A Ray

Wiki Contributions


A Ray11

I think at this point these feel like empirical questions, which I think would be much more clearly answered by demonstrations or experiments.

Trying to encode an additional penalty on changing non-semantic information is an interesting idea.

However I think you're missing that you don't have the ability to directly compare to a reference LM in cases where you're training to improve on some performance benchmark.  During training the model will change its predictions on everything to some degree (both semantic and nonsemantic content).

So your proposed detection will always show some amount of disagreement between the prior and the trained model on weird grammatical patterns as well as conceptual tokens.  The question is: "is the difference merely due to the changes to improve performance, or is it also transmitting hidden information"

A Ray21

If what you’re saying is “any change to the distribution will change KL” — I think that’s just correct.

This also applies to changes during training where the model is learning to perform better on the objective task.

So we are expecting some amount of KL divergence already.

My claims are:

  1. The cheapest place to hide information (due to KL) are places where the model already has high entropy (ie it is uncertain between many possible outputs)

  2. optimization pressure will try to push this extra information into the cheapest places to hide

  3. the increase in KL won’t be clearly distinguishable from the increase due to increased performance on the task

A Ray20

I think I understand what you're saying, but I want to double check and try laying it out explicitly.

  • The "null space" is actually the null space of the prior model, which is human-like, but not exactly lined up to human perception of language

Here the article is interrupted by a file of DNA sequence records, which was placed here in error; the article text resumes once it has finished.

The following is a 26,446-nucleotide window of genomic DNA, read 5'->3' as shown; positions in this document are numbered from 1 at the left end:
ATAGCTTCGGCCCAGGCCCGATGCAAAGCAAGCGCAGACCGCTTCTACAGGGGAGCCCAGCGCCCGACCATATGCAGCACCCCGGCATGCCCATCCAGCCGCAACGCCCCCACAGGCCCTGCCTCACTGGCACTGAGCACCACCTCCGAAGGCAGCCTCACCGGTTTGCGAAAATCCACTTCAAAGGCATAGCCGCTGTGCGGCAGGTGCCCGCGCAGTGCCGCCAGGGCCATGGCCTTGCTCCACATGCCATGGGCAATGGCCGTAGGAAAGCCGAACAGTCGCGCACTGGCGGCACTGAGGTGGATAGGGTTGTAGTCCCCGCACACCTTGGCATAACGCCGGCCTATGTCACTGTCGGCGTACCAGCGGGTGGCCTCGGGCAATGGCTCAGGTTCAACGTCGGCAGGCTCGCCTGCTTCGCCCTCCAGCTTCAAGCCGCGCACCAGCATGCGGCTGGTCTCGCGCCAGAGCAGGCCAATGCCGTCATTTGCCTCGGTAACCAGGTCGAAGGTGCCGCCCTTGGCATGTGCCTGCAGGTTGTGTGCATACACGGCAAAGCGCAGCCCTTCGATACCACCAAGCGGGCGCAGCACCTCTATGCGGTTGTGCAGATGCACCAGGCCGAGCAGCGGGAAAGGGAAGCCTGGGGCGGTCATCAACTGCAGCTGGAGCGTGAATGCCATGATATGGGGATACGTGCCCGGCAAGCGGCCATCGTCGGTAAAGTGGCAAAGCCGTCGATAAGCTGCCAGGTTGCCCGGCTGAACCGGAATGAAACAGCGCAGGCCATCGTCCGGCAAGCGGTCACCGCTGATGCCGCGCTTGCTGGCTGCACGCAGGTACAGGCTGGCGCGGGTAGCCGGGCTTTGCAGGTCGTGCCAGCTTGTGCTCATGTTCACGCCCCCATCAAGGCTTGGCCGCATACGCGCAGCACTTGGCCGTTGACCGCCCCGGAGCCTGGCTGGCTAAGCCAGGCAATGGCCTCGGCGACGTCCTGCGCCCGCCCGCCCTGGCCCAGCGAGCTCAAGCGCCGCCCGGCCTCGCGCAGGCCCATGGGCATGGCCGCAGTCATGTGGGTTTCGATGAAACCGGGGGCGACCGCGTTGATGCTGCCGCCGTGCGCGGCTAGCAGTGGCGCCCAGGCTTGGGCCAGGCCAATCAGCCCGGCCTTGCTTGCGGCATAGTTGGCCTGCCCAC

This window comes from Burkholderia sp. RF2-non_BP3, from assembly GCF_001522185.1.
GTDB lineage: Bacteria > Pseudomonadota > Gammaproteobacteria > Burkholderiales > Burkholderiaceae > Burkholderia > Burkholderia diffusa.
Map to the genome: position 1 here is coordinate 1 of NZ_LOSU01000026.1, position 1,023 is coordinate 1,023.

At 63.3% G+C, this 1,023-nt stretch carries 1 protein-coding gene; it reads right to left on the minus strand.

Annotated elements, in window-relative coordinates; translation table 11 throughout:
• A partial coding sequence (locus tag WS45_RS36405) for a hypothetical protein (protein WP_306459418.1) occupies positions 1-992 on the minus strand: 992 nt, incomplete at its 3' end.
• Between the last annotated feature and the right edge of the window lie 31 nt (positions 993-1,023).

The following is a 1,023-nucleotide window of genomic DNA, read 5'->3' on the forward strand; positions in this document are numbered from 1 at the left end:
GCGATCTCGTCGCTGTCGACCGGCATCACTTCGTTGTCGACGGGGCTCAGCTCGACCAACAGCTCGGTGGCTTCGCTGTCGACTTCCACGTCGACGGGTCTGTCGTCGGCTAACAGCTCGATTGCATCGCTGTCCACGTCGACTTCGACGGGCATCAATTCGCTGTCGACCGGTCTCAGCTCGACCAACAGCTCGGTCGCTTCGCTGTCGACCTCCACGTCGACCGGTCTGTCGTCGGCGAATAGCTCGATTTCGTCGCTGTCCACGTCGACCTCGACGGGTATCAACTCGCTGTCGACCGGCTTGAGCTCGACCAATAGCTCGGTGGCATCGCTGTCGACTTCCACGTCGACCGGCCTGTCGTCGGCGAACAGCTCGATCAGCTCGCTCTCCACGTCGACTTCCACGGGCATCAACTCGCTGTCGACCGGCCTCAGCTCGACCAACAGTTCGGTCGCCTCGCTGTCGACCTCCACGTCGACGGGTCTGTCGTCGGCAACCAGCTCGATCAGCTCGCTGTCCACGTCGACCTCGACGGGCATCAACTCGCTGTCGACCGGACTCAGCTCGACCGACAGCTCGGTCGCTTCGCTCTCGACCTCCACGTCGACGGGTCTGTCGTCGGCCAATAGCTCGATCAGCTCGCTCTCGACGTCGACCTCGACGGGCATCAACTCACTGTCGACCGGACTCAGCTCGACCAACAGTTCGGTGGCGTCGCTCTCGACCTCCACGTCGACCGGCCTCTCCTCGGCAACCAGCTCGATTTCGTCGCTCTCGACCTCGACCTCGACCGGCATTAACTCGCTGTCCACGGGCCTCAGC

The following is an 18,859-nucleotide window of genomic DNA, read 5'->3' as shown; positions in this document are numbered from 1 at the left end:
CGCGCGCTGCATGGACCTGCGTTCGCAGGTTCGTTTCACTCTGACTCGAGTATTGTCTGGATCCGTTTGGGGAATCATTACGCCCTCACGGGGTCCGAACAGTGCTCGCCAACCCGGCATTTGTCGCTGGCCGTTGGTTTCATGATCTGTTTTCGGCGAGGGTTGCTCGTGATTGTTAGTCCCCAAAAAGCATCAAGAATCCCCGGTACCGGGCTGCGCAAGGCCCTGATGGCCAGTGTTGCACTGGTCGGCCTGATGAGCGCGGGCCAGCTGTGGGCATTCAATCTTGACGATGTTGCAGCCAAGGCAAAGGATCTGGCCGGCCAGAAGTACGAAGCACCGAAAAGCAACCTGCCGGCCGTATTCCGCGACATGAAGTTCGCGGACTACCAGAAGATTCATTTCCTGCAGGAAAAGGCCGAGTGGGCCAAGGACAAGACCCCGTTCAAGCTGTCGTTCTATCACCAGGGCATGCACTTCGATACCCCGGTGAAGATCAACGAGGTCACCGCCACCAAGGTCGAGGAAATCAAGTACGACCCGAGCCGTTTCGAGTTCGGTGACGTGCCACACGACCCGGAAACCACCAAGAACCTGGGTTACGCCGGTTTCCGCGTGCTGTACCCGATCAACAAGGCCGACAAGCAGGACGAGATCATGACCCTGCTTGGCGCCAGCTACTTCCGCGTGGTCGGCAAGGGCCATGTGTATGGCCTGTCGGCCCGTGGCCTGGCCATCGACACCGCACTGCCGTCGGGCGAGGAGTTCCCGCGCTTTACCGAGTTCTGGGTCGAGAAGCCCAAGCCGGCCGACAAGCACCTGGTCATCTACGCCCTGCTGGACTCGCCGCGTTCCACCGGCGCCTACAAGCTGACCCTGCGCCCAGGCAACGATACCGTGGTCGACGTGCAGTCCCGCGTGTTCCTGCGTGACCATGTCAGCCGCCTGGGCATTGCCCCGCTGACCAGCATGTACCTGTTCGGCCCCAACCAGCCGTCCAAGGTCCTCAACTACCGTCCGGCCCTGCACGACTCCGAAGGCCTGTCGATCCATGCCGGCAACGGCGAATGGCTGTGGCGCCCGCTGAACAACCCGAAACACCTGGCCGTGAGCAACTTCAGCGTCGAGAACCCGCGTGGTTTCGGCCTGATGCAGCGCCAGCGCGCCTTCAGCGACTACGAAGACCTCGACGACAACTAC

• Because of this, the information is "hidden" w.r.t. human perceptions, it's "hidden" w.r.t. the language model prior

I think I agree with both of these points, but here's my thinking for why I still expect to see this phenomena (and why the article above was simplified to just be "human")

  • Empirically drawing many samples results in lots of "contains similar high level contents according to a human (me)"
    • It might be worth studying this explicitly, such as setting up a bunch of chain of thought reasoning like scenarios, and sampling a lot of generated reasoning, then asking humans to rate how similar the generations are
    • My prediction is that people will think that they are largely similar
    • We could also use this same method to study human-measured relevance of other non-trivial sampling methods, like beam search, etc
  • "Hiding" w.r.t. language model prior is sufficient, in the limit of good language models
    • One of the things I think my reasoning relies on is that we will continue to produce better language models, which means the prior over time more and more closely resembles human priors
    • This suggests that one way to avoid this phenomena is to only use smaller / less capable models -- or at least they will do a worse job at hiding information.  I currently expect that many research labs will continue to do chain of thought reasoning with state of the art models, though.
  • There's a lot of room in the model distribution
    • Chain of thought reasoning is not currently, nor do I expect it will ever be, overconstrained.
    • Instead, it can be seen as a mechanism for dramatically increasing the space of possible outputs, both those seen during training, and those encountered at test time
  • Human preference effects
    • Research Campaign Effects: Human researchers will want human-like outputs, and thus will be expected to tweak/retrain/etc in order to get human-like reasoning in the chain of thought.  This introduces a separate optimization pressure from the KL penalty towards reasoning being human-like